My STEAM project was about the Wim Hof Breathing Technique. His breathing technique is said to have many health benefits when practiced with time and commitment. The piece of art I made is an interactive piece. Much like a children’s book. The pull tab at the bottom represents breathing and the little flip tabs up top are for inhaling and exhaling. I took a video of this, but was having trouble uploading it, so email me if you would like to see it in action.

 

One Comment

  1. Jaden Frost
    Professor Larson
    BIOL 112
    19 April, 2021
    Partner Abstract
    Elise’ STEAM Project is based on a breathing technique known as the “Wim Hof method.” This method of breathing has many positive outcomes if done correctly, for example: you can control your breathing, heart rate and even circulation in your body.
    Wim Hof, otherwise known as “The Iceman,” has completed what seems to be impossible tasks. He has the ability to tolerate some of the coldest, harshest environments through a breathing technique that he has created. There are 3 main ideas in his breathing method: breathing, cold therapy and meditation/commitment. Although there is a method to the madness, scientists were wondering what really happens within their body to tolerate such cold temperatures.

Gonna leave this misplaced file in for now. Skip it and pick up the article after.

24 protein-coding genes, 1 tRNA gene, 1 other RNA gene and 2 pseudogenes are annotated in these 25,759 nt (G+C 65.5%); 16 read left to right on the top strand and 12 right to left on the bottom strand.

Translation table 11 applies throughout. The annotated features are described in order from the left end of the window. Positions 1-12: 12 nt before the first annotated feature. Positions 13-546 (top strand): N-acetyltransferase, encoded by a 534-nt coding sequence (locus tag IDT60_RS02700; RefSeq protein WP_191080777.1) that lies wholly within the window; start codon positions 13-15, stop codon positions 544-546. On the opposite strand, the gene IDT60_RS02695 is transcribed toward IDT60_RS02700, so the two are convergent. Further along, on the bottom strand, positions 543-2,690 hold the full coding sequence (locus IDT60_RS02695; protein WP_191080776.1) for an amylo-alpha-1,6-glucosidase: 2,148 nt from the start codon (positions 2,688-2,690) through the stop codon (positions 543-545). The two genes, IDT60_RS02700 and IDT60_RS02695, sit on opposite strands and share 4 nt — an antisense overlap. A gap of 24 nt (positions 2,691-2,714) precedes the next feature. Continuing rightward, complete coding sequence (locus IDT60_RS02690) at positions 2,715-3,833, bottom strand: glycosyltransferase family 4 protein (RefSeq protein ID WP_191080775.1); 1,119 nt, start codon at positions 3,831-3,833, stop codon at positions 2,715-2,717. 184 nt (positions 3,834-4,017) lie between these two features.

Radboud University did a study on this “Wim Hof method” and discovered that people who practice this breathing method can actually control their sympathetic nervous system. The way that they can control their sympathetic nervous system was through the extreme cold temperatures that they were in, meditation and their breathing techniques. This in turn releases epinephrine in their body, which reduces “endotoxemia-associated flu-like symptoms.” The Wim Hof method can also influence the vivo innate immune response, as Kox et al. states: “vivo innate immune response can be voluntarily influenced…through voluntary activation of the sympathetic nervous system.” This breathing technique was also studied by Wayne State University in 2018. Studies showed that the technique activated the part of the brain that controls the pain response in the body. Another finding was that this breathing technique caused warmth within the lungs, which warms the blood in the pulmonary capillaries. This created a sense of “a feeling of euphoria and well-being” (Muzik et al.).
    If you want to experience this, Elise Wood explained that you can go on their website and follow their instructions. Many studies are shown that this breathing method “can reduce stress, increase body temperature and so much more.” Elise Woods’ STEAM Project portrayed the part of the body that this technique focuses on. Her interactive piece explained the breathing techniques that were explained earlier in the writing.

    Jaden Frost

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